Meyers has been with Nitro for nearly two years. He says he was drawn to the forward-thinking environment that gets employees excited to come to work. He also says he likes the themed conference room and that his desk can be littered with action figures.
According to Meyers, Nitro provides somewhat of a work-hard, play-hard feel at the office, where everyone has ownership of his or her work and is respected as a professional but has the option to play a game or walk around in a dinosaur. “We take our foosball pretty seriously here,” Meyers says.
That aligns directly with Slade's ultimate goal of creating a collaborative work environment. But he says the firm is results oriented. “You can get your work done your way, but get it done.”
Slade compares the open, free-flowing feel to an organizational chart. “I believe that magic happens in the white space between all the boxes,” he says.
Partner for success
Every solution provided by Nitro Mobile Solutions is customized to each client's personal and industry needs. For example, firms in manufacturing focus on reducing waste and improving their bottom line, Hall says. For companies in health care, a common challenge is insurance collection. “We can help them automate that process,” Hall says.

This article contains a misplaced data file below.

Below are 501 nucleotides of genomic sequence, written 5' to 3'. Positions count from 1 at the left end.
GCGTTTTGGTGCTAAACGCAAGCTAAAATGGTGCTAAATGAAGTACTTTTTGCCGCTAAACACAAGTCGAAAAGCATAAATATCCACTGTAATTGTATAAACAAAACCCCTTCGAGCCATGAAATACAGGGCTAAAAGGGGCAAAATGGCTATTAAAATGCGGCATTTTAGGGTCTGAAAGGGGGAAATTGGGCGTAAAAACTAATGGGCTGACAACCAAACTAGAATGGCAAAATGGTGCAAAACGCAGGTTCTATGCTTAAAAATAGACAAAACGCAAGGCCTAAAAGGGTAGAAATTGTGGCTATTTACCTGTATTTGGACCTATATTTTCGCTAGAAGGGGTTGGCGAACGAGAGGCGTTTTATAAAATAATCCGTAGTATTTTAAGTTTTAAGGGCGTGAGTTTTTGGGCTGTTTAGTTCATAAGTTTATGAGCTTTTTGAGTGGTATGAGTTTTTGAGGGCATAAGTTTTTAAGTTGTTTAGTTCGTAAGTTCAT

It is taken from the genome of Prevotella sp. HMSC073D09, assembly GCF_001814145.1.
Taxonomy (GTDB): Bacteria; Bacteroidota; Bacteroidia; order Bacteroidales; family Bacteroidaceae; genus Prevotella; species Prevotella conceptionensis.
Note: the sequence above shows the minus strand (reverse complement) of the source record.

Because of the fluctuation in each custom offering, there is no set price for Nitro's services. Aside from saying they don't compete on price, Hall and Slade declined to offer a range.
“That's like saying, how long is a piece of string?” Slade says. Hall adds: “It's easy to have a set cost if the solution is something out of a box. That's not what we do.”
One key piece of their strategy as executives is actually turning down business. Potential clients need to prove one thing: commitment.
“We work with CEO, COO, CFO level people,” Slade says. “It's not hard to get a good sense of their level of commitment. They have to be willing to put their resources and effort behind it.”
Moving forward, the growth forecast at Nitro is expected to continue along the growth curve it currently follows.
But having specific growth goals, says Slade, just is not possible for his company. “That's like asking where technology will be in five years,” he says. “But wherever it goes, we'll be there.”